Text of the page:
I also read a lot. I read to stay current with what’s going on in the world and in my community. I read in hopes of learning something that will help me do a better job or be a better person. I read for insights and to learn about topics I’m interested in. And sometimes I read simply for pleasure and no other purpose.

My regular reading includes publications with different perspectives, as I do not want to confine myself to being exposed only to the thoughts and opinions of those who have one particular point of view. Gary Hamel’s book, Leading the Revolution, (Harvard Business School Press, 2000) reinforced my desire to try to understand and learn from people with different experiences and perspectives. My notes on that book include:

  • Most people in an industry are blind in the same way. They’re all paying attention to the same things and not paying attention to the same things.
  • Insights come from new conversations. All too often, strategy conversations in large companies have the same ten people talking to the same ten people for the fifth year in a row. They can finish each other’s sentences. You’re not going to learn anything new in this setting.
  • There is so much individuals cannot imagine simply because they are prisoners of their own dogma.
  • The more you pay attention to information that supports your world view, the less you learn.
  • You can’t use an old map to find a new land.

While Hamel was writing primarily for leaders in business and industry, perhaps his admonitions could also be helpful in other aspects of a society that has become dismayingly polarized over many issues.

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AbilityOne – a federal program that works very well

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Goodwill Industries of Central Indiana has long participated in a program now known as AbilityOne, which uses federal procurement as a means of providing jobs for people with significant disabilities. The need is enormous. In fact, the Bureau of Labor Statistics reports that in May 2014 only 25.8% of working age people with disabilities were employed, compared with 71.7% of working age people without disabilities.

Nationally, over 44,000 individuals with significant disabilities are employed under AbilityOne at an average wage of $11.94/hr. Goodwill Industries in central Indiana operates 11 AbilityOne contracts that employ a total of 223 people. Over 80% of the direct labor hours on those contracts are performed by people with disabilities. They clean 2.5 million sq. ft. of space a day, provide grounds keeping, shelf stocking, and mail room services. The lowest starting wage is over $11/hr., plus a benefit package worth over $3.00/hr. The jobs are stable, and the working environment is clean and safe.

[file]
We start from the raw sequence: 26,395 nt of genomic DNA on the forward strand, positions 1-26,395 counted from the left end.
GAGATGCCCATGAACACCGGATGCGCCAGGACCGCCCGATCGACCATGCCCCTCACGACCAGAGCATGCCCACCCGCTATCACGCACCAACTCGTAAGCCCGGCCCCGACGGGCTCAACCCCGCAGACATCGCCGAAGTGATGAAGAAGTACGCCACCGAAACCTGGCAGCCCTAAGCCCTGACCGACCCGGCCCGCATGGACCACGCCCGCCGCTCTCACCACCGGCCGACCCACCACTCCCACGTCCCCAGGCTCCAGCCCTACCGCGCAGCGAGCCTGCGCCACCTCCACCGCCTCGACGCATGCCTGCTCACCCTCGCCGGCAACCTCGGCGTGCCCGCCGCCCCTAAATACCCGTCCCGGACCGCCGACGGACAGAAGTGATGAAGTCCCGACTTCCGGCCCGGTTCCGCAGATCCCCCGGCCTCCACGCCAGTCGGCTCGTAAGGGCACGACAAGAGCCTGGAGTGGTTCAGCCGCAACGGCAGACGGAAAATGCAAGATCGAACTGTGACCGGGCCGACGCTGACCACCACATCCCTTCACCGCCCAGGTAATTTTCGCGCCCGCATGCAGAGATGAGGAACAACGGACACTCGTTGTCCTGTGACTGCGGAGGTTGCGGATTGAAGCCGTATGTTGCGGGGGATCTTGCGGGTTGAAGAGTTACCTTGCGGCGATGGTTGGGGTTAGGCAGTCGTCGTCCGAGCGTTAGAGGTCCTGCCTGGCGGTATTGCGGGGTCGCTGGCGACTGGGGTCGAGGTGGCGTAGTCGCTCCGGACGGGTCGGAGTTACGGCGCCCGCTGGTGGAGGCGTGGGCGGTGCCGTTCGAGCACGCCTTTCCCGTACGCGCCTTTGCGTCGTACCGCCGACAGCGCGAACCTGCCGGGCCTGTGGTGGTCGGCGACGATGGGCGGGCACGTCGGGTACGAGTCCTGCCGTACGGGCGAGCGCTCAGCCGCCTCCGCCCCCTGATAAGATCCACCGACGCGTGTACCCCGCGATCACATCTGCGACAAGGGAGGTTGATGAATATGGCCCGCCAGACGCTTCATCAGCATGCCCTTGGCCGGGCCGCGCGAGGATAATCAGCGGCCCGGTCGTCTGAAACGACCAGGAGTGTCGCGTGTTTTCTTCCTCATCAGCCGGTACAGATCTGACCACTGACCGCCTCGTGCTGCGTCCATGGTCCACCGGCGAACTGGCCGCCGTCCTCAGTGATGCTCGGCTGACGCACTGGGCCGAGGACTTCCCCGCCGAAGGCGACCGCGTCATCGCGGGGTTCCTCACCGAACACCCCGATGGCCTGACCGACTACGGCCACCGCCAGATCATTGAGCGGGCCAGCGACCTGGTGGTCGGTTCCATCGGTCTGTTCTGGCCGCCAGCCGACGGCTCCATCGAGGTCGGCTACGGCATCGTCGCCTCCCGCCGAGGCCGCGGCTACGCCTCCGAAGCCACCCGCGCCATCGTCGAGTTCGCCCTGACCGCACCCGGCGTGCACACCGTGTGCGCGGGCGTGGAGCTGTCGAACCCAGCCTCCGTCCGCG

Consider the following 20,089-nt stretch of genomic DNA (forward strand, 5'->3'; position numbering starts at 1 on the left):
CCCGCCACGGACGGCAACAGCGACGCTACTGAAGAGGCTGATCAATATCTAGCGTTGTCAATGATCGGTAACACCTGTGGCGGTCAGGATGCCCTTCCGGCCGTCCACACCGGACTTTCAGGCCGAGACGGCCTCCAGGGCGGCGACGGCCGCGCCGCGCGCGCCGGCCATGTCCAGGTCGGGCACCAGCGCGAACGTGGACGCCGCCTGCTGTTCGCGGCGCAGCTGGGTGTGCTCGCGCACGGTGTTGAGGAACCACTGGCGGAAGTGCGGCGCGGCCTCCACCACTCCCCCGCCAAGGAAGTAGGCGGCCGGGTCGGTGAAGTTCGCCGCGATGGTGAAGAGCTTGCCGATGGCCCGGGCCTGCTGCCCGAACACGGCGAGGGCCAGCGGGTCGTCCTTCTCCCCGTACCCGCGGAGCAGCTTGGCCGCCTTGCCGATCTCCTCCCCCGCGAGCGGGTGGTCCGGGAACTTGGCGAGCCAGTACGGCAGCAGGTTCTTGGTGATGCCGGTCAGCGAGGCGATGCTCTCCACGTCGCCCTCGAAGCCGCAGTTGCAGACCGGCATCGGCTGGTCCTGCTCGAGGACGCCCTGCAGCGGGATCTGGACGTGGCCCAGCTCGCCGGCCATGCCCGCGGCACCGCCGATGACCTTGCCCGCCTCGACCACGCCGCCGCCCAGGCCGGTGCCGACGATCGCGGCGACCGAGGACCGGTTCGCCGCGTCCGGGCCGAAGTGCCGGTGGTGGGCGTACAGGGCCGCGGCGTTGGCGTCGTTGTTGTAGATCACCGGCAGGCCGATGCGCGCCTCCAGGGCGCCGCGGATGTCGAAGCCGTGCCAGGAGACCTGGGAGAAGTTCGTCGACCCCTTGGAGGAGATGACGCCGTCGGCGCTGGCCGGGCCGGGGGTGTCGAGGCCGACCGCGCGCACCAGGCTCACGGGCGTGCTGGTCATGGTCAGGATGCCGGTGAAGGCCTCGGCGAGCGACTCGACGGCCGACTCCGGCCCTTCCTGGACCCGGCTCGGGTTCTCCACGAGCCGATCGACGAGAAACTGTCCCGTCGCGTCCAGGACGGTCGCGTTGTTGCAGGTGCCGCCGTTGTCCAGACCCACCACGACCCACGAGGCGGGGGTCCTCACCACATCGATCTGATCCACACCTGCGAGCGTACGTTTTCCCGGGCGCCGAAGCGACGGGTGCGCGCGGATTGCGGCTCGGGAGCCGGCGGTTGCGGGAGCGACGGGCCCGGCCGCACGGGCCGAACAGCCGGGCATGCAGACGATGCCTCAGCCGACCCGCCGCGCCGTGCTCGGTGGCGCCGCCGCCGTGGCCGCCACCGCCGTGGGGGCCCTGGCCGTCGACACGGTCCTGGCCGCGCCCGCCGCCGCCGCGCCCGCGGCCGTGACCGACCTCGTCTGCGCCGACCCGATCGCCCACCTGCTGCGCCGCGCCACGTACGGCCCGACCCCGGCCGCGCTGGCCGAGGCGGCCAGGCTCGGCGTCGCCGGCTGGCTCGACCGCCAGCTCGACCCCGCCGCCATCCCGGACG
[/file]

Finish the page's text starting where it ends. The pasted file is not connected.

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One of our AbilityOne contracts is in the Birch Bayh Federal Building and U.S. Courthouse, a magnificent building in downtown Indianapolis. Our 18 employees there clean over 333,000 sq. ft. of office space and provide general landscaping and maintenance of the grounds. All of our employees at that site have a significant disability or other major barrier to employment. Three of them have been with us since we obtained the contract in 1996.

Our contract is with the General Services Administration (GSA), which manages the building. A third party not-for-profit organization now known as SourceAmerica helps link organizations such as ours with participating federal agencies.

We must meet all of the requirements that any other firm doing the same work would have to meet, and our people consistently do terrific work. In fact, GSA and SourceAmerica recently presented our team with a Partners in Service Excellence Award for outstanding work over a long period of time. In addition to consistently performing their work at a very high level, our team has not had a work-related accident in 15 years. Simply put, they are outstanding.

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In my view, this is an example of a program that could be used much more extensively to provide work at good wages and benefits for people who are frequently among the last to be hired and the first to be laid off by many companies. These contracts work well for the workers, the federal government, and for society.

Some critics of this program feel the federal government could get the work done at less cost. That is debatable. What is very clear to us, though, is that when all factors are included, using this program to employ people who might otherwise not be working is far less expensive than would be the combined cost of providing entitlements and other income supports to those individuals while also paying another contractor to provide the services that could have been performed under an AbilityOne contract.

Add the intangible value of this program to the employees and members of their families, and the total benefits to society are enormous.